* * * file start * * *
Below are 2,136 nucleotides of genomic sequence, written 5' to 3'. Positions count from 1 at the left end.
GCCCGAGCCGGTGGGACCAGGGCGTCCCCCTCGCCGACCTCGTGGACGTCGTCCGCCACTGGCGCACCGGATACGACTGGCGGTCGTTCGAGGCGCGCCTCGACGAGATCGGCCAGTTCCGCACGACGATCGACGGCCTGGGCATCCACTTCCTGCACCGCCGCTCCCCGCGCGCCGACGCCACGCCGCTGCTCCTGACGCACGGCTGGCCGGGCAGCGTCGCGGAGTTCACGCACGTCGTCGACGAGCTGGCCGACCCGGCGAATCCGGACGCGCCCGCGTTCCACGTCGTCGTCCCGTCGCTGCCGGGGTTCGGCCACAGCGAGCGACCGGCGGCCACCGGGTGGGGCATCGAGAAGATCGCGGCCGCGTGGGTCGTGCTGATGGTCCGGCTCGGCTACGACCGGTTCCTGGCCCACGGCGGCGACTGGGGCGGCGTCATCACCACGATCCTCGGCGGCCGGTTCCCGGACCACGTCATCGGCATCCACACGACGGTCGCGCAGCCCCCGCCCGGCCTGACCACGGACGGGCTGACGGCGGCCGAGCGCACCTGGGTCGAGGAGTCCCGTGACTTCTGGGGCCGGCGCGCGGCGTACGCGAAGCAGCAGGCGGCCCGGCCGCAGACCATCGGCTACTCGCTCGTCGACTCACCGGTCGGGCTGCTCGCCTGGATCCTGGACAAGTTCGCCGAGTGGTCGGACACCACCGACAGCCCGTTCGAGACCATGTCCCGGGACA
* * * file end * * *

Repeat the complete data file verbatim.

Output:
Below are 2,136 nucleotides of genomic sequence, written 5' to 3'. Positions count from 1 at the left end.
GCCCGAGCCGGTGGGACCAGGGCGTCCCCCTCGCCGACCTCGTGGACGTCGTCCGCCACTGGCGCACCGGATACGACTGGCGGTCGTTCGAGGCGCGCCTCGACGAGATCGGCCAGTTCCGCACGACGATCGACGGCCTGGGCATCCACTTCCTGCACCGCCGCTCCCCGCGCGCCGACGCCACGCCGCTGCTCCTGACGCACGGCTGGCCGGGCAGCGTCGCGGAGTTCACGCACGTCGTCGACGAGCTGGCCGACCCGGCGAATCCGGACGCGCCCGCGTTCCACGTCGTCGTCCCGTCGCTGCCGGGGTTCGGCCACAGCGAGCGACCGGCGGCCACCGGGTGGGGCATCGAGAAGATCGCGGCCGCGTGGGTCGTGCTGATGGTCCGGCTCGGCTACGACCGGTTCCTGGCCCACGGCGGCGACTGGGGCGGCGTCATCACCACGATCCTCGGCGGCCGGTTCCCGGACCACGTCATCGGCATCCACACGACGGTCGCGCAGCCCCCGCCCGGCCTGACCACGGACGGGCTGACGGCGGCCGAGCGCACCTGGGTCGAGGAGTCCCGTGACTTCTGGGGCCGGCGCGCGGCGTACGCGAAGCAGCAGGCGGCCCGGCCGCAGACCATCGGCTACTCGCTCGTCGACTCACCGGTCGGGCTGCTCGCCTGGATCCTGGACAAGTTCGCCGAGTGGTCGGACACCACCGACAGCCCGTTCGAGACCATGTCCCGGGACA